Coal Fires and Public Policy
Centralia is in Pennsylvania’s western middle anthracite field, a large synclinorium in Columbia and Schuylkill Counties. Centralia residents set fire to a landfill at the edge of town in 1962, thereby igniting the Buck Mountain coal bed. Laurel Run is in Pennsylvania’s northern anthracite field, on the northwest-dipping limb of the Wyoming Valley syncline. In 1915, a miner’s abandoned carbide lamp started a fire at Laurel Run, igniting the Red Ash, Top Red Ash, and Bottom Ross coal beds.
The Centralia and Laurel Run fires are burning out of control. Subsidence and the venting of toxic gases have destroyed large sections of each community. Because the Centralia fire started in the hinge zone of an anticline separating two synclines in the Western Middle Field, it spread in four directions. The Laurel Run fire occurred on one limb of a syncline, limiting its spread to two directions. At Centralia, the steeper-dipping beds permitted the fire to reach a greater depth more rapidly than at Laurel Run. In addition, the point of origin and steeper dip at Centralia make this fire more difficult to control, even though only one coal bed is burning.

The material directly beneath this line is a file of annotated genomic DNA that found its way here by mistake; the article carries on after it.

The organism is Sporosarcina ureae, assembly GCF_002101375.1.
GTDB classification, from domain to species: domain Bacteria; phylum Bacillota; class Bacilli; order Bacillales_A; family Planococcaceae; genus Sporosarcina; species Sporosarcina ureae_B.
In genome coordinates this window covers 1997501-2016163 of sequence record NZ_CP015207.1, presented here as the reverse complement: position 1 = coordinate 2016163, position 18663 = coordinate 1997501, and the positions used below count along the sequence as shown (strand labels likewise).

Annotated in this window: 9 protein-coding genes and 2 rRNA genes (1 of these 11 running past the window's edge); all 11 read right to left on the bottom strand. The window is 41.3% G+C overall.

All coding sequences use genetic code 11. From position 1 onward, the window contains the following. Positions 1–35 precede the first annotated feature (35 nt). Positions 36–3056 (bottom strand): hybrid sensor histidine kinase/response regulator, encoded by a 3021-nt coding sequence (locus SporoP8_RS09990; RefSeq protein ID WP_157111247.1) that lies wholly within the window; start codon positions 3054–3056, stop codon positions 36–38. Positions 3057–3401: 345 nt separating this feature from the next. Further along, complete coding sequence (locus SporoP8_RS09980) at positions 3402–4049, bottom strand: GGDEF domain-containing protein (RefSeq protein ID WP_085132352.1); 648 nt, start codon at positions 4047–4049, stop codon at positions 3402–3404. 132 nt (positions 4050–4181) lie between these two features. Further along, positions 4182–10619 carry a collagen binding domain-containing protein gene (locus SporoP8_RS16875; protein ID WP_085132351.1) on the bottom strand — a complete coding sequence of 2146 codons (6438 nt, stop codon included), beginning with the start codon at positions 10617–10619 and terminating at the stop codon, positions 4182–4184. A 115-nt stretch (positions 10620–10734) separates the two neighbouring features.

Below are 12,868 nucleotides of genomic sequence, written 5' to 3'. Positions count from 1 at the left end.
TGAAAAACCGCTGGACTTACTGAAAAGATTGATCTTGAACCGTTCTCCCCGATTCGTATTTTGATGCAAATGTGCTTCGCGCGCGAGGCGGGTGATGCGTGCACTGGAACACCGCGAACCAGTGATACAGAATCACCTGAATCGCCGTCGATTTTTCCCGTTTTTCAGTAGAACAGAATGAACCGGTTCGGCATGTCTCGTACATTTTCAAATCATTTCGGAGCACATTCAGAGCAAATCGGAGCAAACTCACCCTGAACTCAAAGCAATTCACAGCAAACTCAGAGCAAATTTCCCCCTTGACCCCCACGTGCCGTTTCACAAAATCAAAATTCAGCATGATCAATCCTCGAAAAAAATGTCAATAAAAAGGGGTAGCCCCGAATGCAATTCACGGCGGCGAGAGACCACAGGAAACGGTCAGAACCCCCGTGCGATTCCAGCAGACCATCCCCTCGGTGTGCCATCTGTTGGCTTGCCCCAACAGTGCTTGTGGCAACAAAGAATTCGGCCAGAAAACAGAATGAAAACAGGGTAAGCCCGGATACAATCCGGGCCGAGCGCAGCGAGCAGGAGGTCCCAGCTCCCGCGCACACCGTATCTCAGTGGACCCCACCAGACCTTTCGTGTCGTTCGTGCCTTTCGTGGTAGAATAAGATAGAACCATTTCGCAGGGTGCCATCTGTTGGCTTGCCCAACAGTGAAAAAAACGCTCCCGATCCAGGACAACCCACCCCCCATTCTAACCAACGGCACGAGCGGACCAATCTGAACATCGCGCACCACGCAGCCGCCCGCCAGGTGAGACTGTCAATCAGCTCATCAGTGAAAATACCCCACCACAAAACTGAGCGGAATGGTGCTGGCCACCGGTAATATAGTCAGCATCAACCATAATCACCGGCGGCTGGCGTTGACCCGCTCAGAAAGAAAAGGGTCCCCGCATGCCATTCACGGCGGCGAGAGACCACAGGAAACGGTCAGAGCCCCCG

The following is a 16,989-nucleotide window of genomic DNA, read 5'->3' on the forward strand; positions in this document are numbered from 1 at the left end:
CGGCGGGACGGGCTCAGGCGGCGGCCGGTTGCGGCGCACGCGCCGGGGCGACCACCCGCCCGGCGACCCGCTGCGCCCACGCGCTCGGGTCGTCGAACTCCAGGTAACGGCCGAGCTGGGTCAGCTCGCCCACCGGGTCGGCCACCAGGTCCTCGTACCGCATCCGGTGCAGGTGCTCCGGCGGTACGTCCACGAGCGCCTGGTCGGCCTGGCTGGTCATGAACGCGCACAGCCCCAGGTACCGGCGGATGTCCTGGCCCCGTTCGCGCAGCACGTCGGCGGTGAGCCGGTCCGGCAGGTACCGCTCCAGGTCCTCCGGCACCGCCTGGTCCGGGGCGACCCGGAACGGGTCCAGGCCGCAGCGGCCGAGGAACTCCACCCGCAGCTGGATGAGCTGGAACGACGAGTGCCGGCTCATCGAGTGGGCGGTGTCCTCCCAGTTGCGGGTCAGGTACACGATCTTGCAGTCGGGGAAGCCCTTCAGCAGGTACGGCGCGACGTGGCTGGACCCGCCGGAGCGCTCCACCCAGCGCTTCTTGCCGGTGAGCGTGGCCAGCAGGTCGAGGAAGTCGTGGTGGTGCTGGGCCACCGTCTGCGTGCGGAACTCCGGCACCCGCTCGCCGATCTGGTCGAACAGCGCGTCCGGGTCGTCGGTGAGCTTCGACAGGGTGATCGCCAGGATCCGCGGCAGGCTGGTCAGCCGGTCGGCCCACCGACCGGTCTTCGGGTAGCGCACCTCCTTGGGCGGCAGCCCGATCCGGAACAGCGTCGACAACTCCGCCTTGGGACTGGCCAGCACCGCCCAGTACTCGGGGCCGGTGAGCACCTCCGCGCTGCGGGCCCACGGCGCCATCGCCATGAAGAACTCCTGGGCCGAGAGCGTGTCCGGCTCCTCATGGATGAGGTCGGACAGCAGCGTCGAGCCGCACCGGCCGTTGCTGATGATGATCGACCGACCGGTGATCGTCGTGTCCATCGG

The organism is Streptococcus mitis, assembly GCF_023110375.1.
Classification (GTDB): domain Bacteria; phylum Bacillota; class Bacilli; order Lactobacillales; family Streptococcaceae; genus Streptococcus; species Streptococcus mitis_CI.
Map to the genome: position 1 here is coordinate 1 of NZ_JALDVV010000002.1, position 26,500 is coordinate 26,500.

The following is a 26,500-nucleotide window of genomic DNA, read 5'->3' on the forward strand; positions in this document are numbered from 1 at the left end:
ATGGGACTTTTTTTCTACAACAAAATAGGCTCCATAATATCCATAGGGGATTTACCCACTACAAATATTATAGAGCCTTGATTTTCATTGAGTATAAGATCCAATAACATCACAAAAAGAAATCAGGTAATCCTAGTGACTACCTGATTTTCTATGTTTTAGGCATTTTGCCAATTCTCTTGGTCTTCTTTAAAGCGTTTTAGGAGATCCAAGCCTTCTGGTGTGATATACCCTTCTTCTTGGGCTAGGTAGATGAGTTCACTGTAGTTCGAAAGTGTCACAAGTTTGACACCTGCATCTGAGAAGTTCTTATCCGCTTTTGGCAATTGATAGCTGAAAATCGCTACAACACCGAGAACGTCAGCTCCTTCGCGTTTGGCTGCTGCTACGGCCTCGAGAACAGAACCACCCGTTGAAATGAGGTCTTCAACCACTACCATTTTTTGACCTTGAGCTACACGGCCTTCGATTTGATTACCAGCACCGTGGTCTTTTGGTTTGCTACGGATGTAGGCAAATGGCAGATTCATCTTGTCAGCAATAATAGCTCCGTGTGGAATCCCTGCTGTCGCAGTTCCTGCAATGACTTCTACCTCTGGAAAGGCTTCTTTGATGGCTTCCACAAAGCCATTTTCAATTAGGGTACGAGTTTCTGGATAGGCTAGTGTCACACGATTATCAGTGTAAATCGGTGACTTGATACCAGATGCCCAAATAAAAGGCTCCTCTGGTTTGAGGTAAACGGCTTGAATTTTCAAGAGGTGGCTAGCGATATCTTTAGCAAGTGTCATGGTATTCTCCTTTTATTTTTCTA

A historical and sociological comparison of both communities shows that the people of Laurel Run had greater access to political power and more experience as a community in dealing with crises. Laurel Run secured more government support in combating the fire than Centralia did and so emerged from the fire as a more socially intact community. The present state of each fire further underscores how different geologic settings and social conditions can lead to different outcomes.
Figures & Tables
Geology of Coal Fires: Case Studies from Around the World
The “sedimentary cover” refers to the stratified rocks of youngest Proterozoic and Phanerozoic age that rest upon the largely crystalline basement rocks of the continental interior. The early chapters of the volume present data and interpretations of the geophysics of the craton and summarize, with sequential maps, the tectonic evolution of the craton. The main body of the text and accompanying plates and figures present the stratigraphy, structural history, and economic geology of specific sedimentary basins (e.g., Appalachian basin) and regions (e.g., Rocky Mountains). The volume concludes with a summary chapter in which the currently popular theories of cratonal tectonics are discussed and the unresolved questions are identified.